American pastor Saeed Abedini is criticizing women's rights activists who are refusing to speak up for his friend Maryam (Nasim) Naghash Zargaran, a Christian woman who's being held in an Iranian prison for her faith.
"So many people (who fought for me) left us in this battle with Nasim alone and never mention her name," Abedini wrote on Facebook Thursday.
He added that some of those people often talk about women's rights and issues of abuse, but left a Christian woman "in prison and sicknesses behind."
Abedini vowed to continue praying and fighting for Zargaran's release, and urged his supporters to do the same.
"What they do is shameful but Praise Lord who He is always in control," he said.
Zargaran, who is serving a four-year prison term in Evin Prison, was temporarily allowed to go to a hospital to get treatment for critical health issues, but the prosecutor's office in Tehran has refused her request for extended sick leave, and she will have to go back to her prison cell.
The Christian prisoner has a heart condition that needs regular treatment following heart surgery nine years ago, but in prison she has also suffered from earache, continuous dizziness, numbness of limbs, chronic pain in the joints and backbone, and severe anemia and diabetes.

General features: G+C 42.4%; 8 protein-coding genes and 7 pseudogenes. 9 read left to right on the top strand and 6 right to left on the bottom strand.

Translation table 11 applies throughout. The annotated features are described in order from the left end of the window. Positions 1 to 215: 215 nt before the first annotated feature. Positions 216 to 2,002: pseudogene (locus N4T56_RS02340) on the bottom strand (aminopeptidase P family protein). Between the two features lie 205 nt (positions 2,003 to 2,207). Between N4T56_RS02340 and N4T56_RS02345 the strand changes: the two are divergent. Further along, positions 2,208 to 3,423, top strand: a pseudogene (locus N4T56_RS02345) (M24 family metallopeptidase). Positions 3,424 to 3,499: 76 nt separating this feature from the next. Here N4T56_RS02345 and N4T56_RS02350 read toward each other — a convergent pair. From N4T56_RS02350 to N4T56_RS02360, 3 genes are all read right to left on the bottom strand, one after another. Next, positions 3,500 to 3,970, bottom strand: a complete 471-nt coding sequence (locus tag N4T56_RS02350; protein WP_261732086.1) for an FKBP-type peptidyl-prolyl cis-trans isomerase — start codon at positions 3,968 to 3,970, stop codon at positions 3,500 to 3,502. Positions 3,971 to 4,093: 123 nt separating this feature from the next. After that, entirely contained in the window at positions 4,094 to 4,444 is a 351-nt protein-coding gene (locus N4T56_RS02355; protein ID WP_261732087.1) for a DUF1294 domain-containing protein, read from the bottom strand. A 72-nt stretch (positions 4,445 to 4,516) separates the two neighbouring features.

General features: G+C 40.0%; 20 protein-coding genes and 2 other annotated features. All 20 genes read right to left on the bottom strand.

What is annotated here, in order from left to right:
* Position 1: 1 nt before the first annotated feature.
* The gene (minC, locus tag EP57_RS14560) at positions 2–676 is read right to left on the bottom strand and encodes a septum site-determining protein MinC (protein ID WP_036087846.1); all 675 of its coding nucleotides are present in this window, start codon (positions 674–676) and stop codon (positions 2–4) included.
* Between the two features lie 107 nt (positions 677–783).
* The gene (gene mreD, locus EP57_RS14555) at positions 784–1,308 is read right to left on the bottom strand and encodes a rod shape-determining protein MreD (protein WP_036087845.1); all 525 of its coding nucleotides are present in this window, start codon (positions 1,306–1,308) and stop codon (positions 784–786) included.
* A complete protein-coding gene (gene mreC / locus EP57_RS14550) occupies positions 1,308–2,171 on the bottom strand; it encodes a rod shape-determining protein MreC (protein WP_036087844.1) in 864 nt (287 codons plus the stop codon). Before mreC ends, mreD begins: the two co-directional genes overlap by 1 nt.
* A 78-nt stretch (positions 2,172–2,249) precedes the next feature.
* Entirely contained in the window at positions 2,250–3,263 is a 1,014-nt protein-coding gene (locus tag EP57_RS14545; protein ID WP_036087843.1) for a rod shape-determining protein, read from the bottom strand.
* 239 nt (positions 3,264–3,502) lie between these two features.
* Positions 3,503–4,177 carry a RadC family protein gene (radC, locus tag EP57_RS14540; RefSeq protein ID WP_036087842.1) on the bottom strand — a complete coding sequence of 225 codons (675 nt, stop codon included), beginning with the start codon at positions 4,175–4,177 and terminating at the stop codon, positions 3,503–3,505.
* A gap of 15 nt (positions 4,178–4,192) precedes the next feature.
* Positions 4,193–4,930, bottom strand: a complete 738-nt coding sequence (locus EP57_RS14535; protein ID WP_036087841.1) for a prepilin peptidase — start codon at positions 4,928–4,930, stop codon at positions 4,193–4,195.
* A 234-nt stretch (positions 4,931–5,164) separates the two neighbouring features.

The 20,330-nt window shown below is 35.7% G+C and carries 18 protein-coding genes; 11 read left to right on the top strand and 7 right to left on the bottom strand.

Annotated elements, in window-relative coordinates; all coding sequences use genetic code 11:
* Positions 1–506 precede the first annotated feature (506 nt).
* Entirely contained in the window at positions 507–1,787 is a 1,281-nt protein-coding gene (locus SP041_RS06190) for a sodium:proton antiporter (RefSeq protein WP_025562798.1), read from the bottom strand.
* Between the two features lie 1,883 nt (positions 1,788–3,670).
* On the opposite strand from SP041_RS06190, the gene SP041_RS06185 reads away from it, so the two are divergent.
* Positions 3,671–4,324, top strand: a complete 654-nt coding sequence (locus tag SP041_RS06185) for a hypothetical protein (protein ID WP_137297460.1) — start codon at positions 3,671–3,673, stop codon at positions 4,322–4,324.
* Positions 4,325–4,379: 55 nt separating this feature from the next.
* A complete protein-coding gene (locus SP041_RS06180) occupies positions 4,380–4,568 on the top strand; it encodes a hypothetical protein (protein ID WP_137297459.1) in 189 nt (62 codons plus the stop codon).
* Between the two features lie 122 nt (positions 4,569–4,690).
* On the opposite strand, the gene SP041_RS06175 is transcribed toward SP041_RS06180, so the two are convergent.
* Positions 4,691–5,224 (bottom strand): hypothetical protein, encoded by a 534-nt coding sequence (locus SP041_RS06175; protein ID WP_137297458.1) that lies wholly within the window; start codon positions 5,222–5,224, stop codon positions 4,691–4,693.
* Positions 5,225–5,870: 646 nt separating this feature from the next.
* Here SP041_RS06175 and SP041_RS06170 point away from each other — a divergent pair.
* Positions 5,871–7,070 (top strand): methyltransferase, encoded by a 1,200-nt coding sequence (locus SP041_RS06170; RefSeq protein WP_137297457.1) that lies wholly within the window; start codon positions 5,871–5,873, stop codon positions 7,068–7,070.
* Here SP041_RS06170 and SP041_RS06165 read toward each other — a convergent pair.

Abedini, who spent three and a half years in Iranian prisons also for his Christian faith before being released and returning back home to America, previously warned that Zargaran, who was part of his ministry in Iran, is "one step from death."
"Bail was put up for Nasim and she is now home. I got to talk to her. She got time from prison but there is still a high possibility they will have to take her back after a week or so. I think they allowed this to shut down the news. I saw her, and she looks like she is just one step from death," the pastor said earlier in June before she was forced to return to Evin Prison.
"She went to the hospital to get treatment after her temporary release and they recognized her and wouldn't treat her. Her sister in law is a doctor and she is now in her house to help her start eating," he said.
Zargaran has been protesting against her treatment with a hunger strike.
She previously worked as a children's music teacher, the International Campaign for Human Rights in Iran noted, but in 2013 was sentenced to four years in prison for "assembly and collusion against national security."
Zargaran has been held inside Evin Prison's Women's Ward since July 15, 2013, and has so far been granted temporary leave twice to receive specialized medical treatment.